What were the circumstances of the following cases: scott v stanford(1857) and Plessey v ferguson (1896)?
- Anonymous1 decade agoFavorite Answer
These are the findings.~
Dred Scott v. Sandford, 60 U.S. (19 How.) 393 (1857), commonly referred to as The Dred Scott Decision, was a decision by the United States Supreme Court that ruled that people of African descent imported into the United States and held as slaves, or their descendants—whether or not they were slaves—were not protected by the Constitution and could never be citizens of the United States. It also held that the United States Congress had no authority to prohibit slavery in federal territories. The Court also ruled that because slaves were not citizens, they could not sue in court. Lastly, the Court ruled that slaves—as chattel or private property—could not be taken away from their owners without due process. The Supreme Court's decision was written by Chief Justice Roger B. Taney.
Plessy v. Ferguson, 163 U.S. 537 (1896), is a landmark U.S. Supreme Court decision in the jurisprudence of the United States, upholding the constitutionality of racial segregation even in public accommodations (particularly railroads), under the doctrine of "separate but equal".
The decision was handed down by a vote of 7 to 1 (Justice David Josiah Brewer did not participate in the decision), with the majority opinion written by Justice Henry Billings Brown and the dissent written by Justice John Marshall Harlan. "Separate but equal" remained standard doctrine in U.S. law until its repudiation in the 1954 Supreme Court decision Brown v. Board of Education.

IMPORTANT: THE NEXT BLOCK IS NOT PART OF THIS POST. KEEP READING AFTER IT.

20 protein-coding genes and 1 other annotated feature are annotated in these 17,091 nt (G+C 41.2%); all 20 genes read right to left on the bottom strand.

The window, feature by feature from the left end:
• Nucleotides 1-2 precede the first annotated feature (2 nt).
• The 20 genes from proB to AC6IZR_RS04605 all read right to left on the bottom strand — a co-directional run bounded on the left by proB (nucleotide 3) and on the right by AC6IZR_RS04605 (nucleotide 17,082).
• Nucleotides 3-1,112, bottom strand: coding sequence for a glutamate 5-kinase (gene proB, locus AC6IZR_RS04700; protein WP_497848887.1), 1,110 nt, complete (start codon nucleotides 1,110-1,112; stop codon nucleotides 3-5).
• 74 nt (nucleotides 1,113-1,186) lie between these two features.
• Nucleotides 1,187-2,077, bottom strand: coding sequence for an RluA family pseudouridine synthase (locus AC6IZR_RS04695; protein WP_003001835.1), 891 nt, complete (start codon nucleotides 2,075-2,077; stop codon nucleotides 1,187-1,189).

After the high court ruled, the New Orleans Comité des Citoyens (Committee of Citizens) that had brought the suit and that had arranged for Homer Plessy's arrest in order to challenge Louisiana's segregation law, replied, “We, as freemen, still believe that we were right and our cause is sacred.”[Source(s): WIKI
- Anonymous4 years ago
Google the case and consider the notes from the splendid court docket determination. surely, this difficulty replaced into approximately segregation and the criminal duty (or lack thereof) of the government or inner maximum establishments to no longer discriminate. It created a familiar stated as "separate yet equivalent" that effectively maintained segregation whilst requiring establishments to have "equivalent" centers accessible to people of coloration. It replaced into overturned by using Brown v. Board of training in 1954.